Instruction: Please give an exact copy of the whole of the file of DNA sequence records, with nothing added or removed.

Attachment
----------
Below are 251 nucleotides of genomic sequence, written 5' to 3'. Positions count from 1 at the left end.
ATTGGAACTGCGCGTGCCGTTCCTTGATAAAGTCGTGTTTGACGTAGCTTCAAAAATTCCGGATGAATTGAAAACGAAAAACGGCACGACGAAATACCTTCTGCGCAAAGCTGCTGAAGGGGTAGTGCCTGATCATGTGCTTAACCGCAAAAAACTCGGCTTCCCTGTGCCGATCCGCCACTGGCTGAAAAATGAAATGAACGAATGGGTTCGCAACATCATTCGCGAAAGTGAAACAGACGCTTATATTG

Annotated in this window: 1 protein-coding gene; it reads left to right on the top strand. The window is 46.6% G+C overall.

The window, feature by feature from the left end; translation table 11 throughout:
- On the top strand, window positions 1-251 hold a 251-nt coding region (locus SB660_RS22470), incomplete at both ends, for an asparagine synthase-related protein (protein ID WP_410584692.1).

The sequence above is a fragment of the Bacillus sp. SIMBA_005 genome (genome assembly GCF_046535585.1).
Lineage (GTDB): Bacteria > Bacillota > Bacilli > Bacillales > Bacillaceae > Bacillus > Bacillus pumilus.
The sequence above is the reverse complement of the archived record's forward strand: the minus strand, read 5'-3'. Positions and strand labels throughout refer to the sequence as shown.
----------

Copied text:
Below are 251 nucleotides of genomic sequence, written 5' to 3'. Positions count from 1 at the left end.
ATTGGAACTGCGCGTGCCGTTCCTTGATAAAGTCGTGTTTGACGTAGCTTCAAAAATTCCGGATGAATTGAAAACGAAAAACGGCACGACGAAATACCTTCTGCGCAAAGCTGCTGAAGGGGTAGTGCCTGATCATGTGCTTAACCGCAAAAAACTCGGCTTCCCTGTGCCGATCCGCCACTGGCTGAAAAATGAAATGAACGAATGGGTTCGCAACATCATTCGCGAAAGTGAAACAGACGCTTATATTG

Annotated in this window: 1 protein-coding gene; it reads left to right on the top strand. The window is 46.6% G+C overall.

The window, feature by feature from the left end; translation table 11 throughout:
- On the top strand, window positions 1-251 hold a 251-nt coding region (locus SB660_RS22470), incomplete at both ends, for an asparagine synthase-related protein (protein ID WP_410584692.1).

The sequence above is a fragment of the Bacillus sp. SIMBA_005 genome (genome assembly GCF_046535585.1).
Lineage (GTDB): Bacteria > Bacillota > Bacilli > Bacillales > Bacillaceae > Bacillus > Bacillus pumilus.
The sequence above is the reverse complement of the archived record's forward strand: the minus strand, read 5'-3'. Positions and strand labels throughout refer to the sequence as shown.